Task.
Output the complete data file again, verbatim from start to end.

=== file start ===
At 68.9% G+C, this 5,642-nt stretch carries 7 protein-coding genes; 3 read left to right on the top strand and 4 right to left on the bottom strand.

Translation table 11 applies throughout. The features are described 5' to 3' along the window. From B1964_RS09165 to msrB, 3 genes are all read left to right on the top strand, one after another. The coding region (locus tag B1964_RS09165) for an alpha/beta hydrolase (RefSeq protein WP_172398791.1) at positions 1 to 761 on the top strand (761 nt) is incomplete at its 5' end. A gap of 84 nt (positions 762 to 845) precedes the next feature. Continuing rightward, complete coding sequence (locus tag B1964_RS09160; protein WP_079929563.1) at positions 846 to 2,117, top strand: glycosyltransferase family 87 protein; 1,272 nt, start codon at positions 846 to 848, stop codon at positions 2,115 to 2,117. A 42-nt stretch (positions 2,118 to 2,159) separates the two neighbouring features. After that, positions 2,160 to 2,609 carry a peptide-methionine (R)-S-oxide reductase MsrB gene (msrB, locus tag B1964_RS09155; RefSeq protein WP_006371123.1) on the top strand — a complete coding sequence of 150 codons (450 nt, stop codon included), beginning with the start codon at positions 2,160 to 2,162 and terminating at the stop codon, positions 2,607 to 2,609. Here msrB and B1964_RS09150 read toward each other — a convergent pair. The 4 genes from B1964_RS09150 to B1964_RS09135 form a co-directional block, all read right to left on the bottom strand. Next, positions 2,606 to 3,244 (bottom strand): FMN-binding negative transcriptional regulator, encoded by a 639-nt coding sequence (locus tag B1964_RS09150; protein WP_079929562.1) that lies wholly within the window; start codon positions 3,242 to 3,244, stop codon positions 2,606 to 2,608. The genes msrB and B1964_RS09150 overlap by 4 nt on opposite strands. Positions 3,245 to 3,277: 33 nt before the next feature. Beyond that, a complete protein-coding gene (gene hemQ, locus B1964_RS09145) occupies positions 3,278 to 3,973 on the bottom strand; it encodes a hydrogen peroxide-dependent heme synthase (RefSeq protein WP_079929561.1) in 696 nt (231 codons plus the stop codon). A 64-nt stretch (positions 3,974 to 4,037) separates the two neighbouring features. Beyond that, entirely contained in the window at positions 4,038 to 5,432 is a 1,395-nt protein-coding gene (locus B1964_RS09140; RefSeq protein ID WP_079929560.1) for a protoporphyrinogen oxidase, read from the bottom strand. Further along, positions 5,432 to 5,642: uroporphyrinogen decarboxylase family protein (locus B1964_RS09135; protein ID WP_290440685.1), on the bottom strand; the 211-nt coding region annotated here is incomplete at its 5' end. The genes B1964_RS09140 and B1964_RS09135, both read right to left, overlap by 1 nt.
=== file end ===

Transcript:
At 68.9% G+C, this 5,642-nt stretch carries 7 protein-coding genes; 3 read left to right on the top strand and 4 right to left on the bottom strand.

Translation table 11 applies throughout. The features are described 5' to 3' along the window. From B1964_RS09165 to msrB, 3 genes are all read left to right on the top strand, one after another. The coding region (locus tag B1964_RS09165) for an alpha/beta hydrolase (RefSeq protein WP_172398791.1) at positions 1 to 761 on the top strand (761 nt) is incomplete at its 5' end. A gap of 84 nt (positions 762 to 845) precedes the next feature. Continuing rightward, complete coding sequence (locus tag B1964_RS09160; protein WP_079929563.1) at positions 846 to 2,117, top strand: glycosyltransferase family 87 protein; 1,272 nt, start codon at positions 846 to 848, stop codon at positions 2,115 to 2,117. A 42-nt stretch (positions 2,118 to 2,159) separates the two neighbouring features. After that, positions 2,160 to 2,609 carry a peptide-methionine (R)-S-oxide reductase MsrB gene (msrB, locus tag B1964_RS09155; RefSeq protein WP_006371123.1) on the top strand — a complete coding sequence of 150 codons (450 nt, stop codon included), beginning with the start codon at positions 2,160 to 2,162 and terminating at the stop codon, positions 2,607 to 2,609. Here msrB and B1964_RS09150 read toward each other — a convergent pair. The 4 genes from B1964_RS09150 to B1964_RS09135 form a co-directional block, all read right to left on the bottom strand. Next, positions 2,606 to 3,244 (bottom strand): FMN-binding negative transcriptional regulator, encoded by a 639-nt coding sequence (locus tag B1964_RS09150; protein WP_079929562.1) that lies wholly within the window; start codon positions 3,242 to 3,244, stop codon positions 2,606 to 2,608. The genes msrB and B1964_RS09150 overlap by 4 nt on opposite strands. Positions 3,245 to 3,277: 33 nt before the next feature. Beyond that, a complete protein-coding gene (gene hemQ, locus B1964_RS09145) occupies positions 3,278 to 3,973 on the bottom strand; it encodes a hydrogen peroxide-dependent heme synthase (RefSeq protein WP_079929561.1) in 696 nt (231 codons plus the stop codon). A 64-nt stretch (positions 3,974 to 4,037) separates the two neighbouring features. Beyond that, entirely contained in the window at positions 4,038 to 5,432 is a 1,395-nt protein-coding gene (locus B1964_RS09140; RefSeq protein ID WP_079929560.1) for a protoporphyrinogen oxidase, read from the bottom strand. Further along, positions 5,432 to 5,642: uroporphyrinogen decarboxylase family protein (locus B1964_RS09135; protein ID WP_290440685.1), on the bottom strand; the 211-nt coding region annotated here is incomplete at its 5' end. The genes B1964_RS09140 and B1964_RS09135, both read right to left, overlap by 1 nt.